The civil rights organization has put Amazon, Google, AudioBooks and Barnes & Noble on blast for not pulling racist materials from their digital shelves. The Council on American-Islamic Relations (CAIR) read Amazon, Google, AudioBooks and Barnes & Noble for promoting and selling White supremacist and pro-confederate materials. The nation’s largest Muslim civil rights and advocacy organization has called for the removal of any digital audio books and related social media ads that share those stories, via an annoucement made yesterday (December 9). “It is inexcusable for internet retailers like Amazon, Google, Audio Books, and Barnes and Noble to profit from the mainstreaming of White supremacist historical revisionism that celebrates the treason of the Confederacy and excuses the abomination of slavery,” said CAIR Director of Government Affairs Robert S. McCaw. The proposed boycott includes the titles “The Politically Incorrect Guide to the Civil War,” “The South Was Right” and neo-Nazi recruitment novel “The Turner Diaries.”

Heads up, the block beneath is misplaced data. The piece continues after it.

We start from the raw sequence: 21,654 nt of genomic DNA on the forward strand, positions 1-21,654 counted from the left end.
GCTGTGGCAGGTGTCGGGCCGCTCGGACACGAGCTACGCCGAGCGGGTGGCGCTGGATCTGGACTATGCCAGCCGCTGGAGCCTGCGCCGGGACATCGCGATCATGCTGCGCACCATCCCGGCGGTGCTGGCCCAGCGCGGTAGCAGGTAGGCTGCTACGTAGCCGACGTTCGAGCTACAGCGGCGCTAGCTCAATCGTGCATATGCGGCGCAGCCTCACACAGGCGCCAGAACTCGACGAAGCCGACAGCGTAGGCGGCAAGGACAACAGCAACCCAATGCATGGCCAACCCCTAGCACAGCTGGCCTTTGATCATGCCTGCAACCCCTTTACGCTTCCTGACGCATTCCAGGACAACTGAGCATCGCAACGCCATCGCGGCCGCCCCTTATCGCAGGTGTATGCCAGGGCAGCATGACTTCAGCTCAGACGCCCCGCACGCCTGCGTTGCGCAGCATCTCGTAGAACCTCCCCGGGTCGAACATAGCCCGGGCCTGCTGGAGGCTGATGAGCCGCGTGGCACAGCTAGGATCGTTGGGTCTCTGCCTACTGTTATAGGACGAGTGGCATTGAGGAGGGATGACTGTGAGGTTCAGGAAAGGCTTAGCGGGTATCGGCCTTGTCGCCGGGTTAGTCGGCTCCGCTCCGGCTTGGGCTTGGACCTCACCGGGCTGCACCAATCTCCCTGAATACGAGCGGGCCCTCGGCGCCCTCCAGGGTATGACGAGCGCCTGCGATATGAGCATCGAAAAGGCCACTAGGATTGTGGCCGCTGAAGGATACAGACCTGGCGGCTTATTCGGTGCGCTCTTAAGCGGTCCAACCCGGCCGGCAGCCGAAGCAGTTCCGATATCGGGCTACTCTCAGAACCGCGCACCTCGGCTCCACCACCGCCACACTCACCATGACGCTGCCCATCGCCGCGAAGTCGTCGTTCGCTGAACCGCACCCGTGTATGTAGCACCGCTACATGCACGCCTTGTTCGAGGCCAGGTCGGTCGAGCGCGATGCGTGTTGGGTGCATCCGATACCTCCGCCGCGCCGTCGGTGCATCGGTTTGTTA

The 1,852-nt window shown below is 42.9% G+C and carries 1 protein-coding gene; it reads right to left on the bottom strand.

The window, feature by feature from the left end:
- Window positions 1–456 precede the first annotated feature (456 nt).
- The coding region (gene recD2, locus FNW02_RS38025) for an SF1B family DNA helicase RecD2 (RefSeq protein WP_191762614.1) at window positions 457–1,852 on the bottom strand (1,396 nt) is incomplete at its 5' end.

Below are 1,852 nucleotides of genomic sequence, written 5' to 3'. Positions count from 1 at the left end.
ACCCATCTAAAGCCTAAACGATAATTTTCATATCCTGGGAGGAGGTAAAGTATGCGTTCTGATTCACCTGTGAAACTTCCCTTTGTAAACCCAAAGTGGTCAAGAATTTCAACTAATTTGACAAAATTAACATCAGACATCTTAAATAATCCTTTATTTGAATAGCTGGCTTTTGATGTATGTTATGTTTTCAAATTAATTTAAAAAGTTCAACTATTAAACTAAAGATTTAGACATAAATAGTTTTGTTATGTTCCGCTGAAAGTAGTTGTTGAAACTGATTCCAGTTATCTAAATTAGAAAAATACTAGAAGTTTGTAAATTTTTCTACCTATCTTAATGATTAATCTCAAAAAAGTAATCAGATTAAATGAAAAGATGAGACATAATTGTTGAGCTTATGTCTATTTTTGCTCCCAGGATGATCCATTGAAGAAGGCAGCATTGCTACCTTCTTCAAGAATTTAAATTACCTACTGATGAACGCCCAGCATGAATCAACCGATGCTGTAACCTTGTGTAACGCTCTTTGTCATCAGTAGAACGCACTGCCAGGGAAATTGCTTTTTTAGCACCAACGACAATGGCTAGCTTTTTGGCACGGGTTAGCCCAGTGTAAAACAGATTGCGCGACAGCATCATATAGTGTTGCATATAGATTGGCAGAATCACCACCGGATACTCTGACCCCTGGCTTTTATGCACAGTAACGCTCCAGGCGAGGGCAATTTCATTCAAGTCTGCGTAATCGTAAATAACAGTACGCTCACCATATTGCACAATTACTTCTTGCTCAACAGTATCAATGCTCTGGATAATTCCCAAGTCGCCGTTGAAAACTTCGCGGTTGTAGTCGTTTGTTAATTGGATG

via colorlines: CAIR Calls for the Removal of White Supremacist Books
siehe auch: Amazon, Google Urged to Remove White Supremacist and ‘Neo-Nazi Recruitment’ Materials From Sale. Several major retailers have been urged to remove a string of white supremacist and pro-Confederate materials from sale, including a so-called “bible of the racist right” which inspired the 1995 Oklahoma Bombing. The Council on American-Islamic Relations (CAIR) has found that Amazon, Google Play Books, AudioBooks, and Barnes and Noble are currently selling several racist novels, eBooks and other materials online. The advocacy group found that all four sites are selling The Politically Incorrect Guide to the Civil War, a book which contains white supremacist myths such as the 14th Amendment was “never constitutionally ratified.” The book also argued that the Civil War was unnecessary because slavery was expected to “fade away naturally,” under the Confederacy. The book, written by H.W. Crocker III, was accused of using “cherry-picked research and one-sided judgments of figures” in its arguments by the Harvard Political Review.